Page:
Sunday, May 22, 2005

Fuck The Haters

I liked Revenge of the Sith.

Roy has already covered the wingnut fallout.

Random thoughts:

It's only a movie.

All Empires are bad; all resemble each other.

I do like the political overtones in the completed saga, but one can read what one wants into it, of course, though within some boundaries. When Episode I came out, the fanboys were saying the clone-droid battle forseen for Episode II would be Lucas's take on the Battle of Gettysburg. Didn't happen.

I hate to commit to such a nerdly discourse, but what I really like how Star Wars, and the LOTRs trilogy as well, makes heroes out of of characters who are diminuitive. Sure, this can be seen as simplistic irony ("judge me by my size, do you?"), but I prefer to see it as deeper than all that. Hobbits have no powers, are not long-lived; all they had was heart. Yoda, of course, has awesome power. But he is also the most human of all the Prequel Trilogy characters, not only the most wise, but the most wily and the most ..weary.

What good people want to believe is that they can combat the wrongs of the world without sacrificing their own principles. This is seen on a macro level in the Star Wars arc, but also on a character's level on Yoda's use of the force. Jedi do not use Force Lightning; it is an immoral weapon and ipso facto proof of a Sith. Yet this weapon can only be deflected by lightsabers -- except in Yoda's case, who is so knowledgable that he can deflect it with the Force.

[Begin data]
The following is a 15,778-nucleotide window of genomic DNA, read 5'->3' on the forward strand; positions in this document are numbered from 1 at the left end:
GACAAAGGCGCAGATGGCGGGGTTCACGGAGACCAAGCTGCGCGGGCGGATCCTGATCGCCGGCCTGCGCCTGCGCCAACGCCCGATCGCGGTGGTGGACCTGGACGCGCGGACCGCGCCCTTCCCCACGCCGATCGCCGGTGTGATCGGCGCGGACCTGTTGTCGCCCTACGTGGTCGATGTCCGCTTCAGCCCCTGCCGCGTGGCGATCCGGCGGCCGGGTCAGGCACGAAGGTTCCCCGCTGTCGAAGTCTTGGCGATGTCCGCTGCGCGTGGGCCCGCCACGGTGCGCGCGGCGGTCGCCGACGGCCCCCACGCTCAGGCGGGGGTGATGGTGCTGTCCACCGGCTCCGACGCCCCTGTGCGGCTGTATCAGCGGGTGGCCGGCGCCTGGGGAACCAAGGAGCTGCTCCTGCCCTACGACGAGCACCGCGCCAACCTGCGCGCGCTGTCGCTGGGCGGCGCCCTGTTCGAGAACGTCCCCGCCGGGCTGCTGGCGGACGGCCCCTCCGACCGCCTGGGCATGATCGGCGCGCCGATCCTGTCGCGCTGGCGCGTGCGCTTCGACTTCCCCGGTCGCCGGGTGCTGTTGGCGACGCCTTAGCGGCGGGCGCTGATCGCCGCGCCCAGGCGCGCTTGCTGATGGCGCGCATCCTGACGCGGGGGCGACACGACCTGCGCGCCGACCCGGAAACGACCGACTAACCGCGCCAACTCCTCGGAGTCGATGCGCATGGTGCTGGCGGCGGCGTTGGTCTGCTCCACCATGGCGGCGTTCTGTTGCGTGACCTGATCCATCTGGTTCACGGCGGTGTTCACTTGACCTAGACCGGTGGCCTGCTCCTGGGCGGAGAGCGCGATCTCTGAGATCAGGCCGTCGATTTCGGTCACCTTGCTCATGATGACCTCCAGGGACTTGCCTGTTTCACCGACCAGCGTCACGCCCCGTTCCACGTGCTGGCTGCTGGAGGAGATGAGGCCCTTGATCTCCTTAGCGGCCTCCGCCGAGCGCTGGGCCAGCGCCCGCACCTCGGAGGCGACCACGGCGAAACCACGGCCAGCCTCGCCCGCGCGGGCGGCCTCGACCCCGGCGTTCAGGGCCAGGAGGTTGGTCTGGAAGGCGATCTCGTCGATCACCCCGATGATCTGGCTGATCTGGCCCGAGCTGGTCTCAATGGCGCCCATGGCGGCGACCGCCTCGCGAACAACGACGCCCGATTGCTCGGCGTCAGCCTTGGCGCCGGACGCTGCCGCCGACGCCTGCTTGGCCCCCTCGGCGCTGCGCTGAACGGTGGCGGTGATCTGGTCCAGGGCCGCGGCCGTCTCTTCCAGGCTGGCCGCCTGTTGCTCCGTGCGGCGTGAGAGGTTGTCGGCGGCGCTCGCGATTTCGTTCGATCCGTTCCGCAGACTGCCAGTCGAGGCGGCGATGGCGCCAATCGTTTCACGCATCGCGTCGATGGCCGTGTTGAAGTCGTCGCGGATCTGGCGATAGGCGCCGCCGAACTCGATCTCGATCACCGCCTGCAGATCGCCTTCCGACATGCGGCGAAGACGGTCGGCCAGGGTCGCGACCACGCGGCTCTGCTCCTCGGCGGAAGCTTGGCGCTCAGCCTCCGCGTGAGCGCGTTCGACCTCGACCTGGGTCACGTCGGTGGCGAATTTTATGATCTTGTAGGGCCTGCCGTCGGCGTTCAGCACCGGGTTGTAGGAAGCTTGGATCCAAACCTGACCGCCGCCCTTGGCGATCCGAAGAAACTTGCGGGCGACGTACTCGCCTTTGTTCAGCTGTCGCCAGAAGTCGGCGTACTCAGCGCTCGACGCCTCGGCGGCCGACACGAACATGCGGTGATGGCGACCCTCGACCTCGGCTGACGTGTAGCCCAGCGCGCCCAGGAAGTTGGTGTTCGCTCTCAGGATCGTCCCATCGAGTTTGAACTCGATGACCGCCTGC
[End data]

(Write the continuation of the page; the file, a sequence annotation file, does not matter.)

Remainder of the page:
The world is not absolute. The world is complex. But humans often think simplisticly, which is not always a bad thing. We also tend to appreciate it when complexities are neatly dispensed with, contradictions are heightened, near-absolutes are conveyed -- through art.

Nothing is ever as simple as good vs. evil, but we like to watch representations of these concepts battle anyway. Yoda -- small, old, seemingly frail, alien, fighting only in defense, having fewer weapons at his disposal because of his ethical code -- battling devious, amply arsenaled Palpatine to a stalemate was almost as good as Yoda battling Count Dooku in Episode II, which was the set piece of that film.

Years ago I had a cat named Yoda. Fuzzy, colored like a Siamese, small, affectionate. Damn I miss that cat.


These are the thoughts on Episode III by wingnuttia's hugest nerd (in a crowded field). They are what you'd expect. But what Fivehead (copyright, TBOGG) approvingly links to is worse. It is analysis written by a fucking absolutist. Clue to Geraghty: if Lucas is indeed sending a message about such things, it doesn't prove that he thinks these things are absolutely evil in and of themselves, but that they can be, and, often or occasionally, are. Only True Believer nutjobs who have no capacity for ambiguity or context would disagree, which is why the rightwingers are collectively burning their Chewbacca costumes in protest over this movie.

Well, that and, maybe, this.

The Times has a pretty good section on Star Wars.

** Another Update:

I might as well steal from alicublog again: Here's Lance Mannion's destruction of Mormon hack Orson Scott Card, and how sweet and thorough it is. I've previously blogged on Card's hackery here. Would it be mean and sectarian of me to say that Card would be better off spending some quality time reading A Study In Scarlet while considering that Conan Doyle only much later got into good graces with the LDS after he'd sadly plunged into abyss of spiritualism -- in other words, when he gave up all reason and was regularly suckered by fraudulent (there is no other kind) mediums? It would? Oh well. How about Riders of the Purple Sage, then, or maybe a little history for Mr SelfRighteous to chew on, like something on the Mountain Meadows Massacre?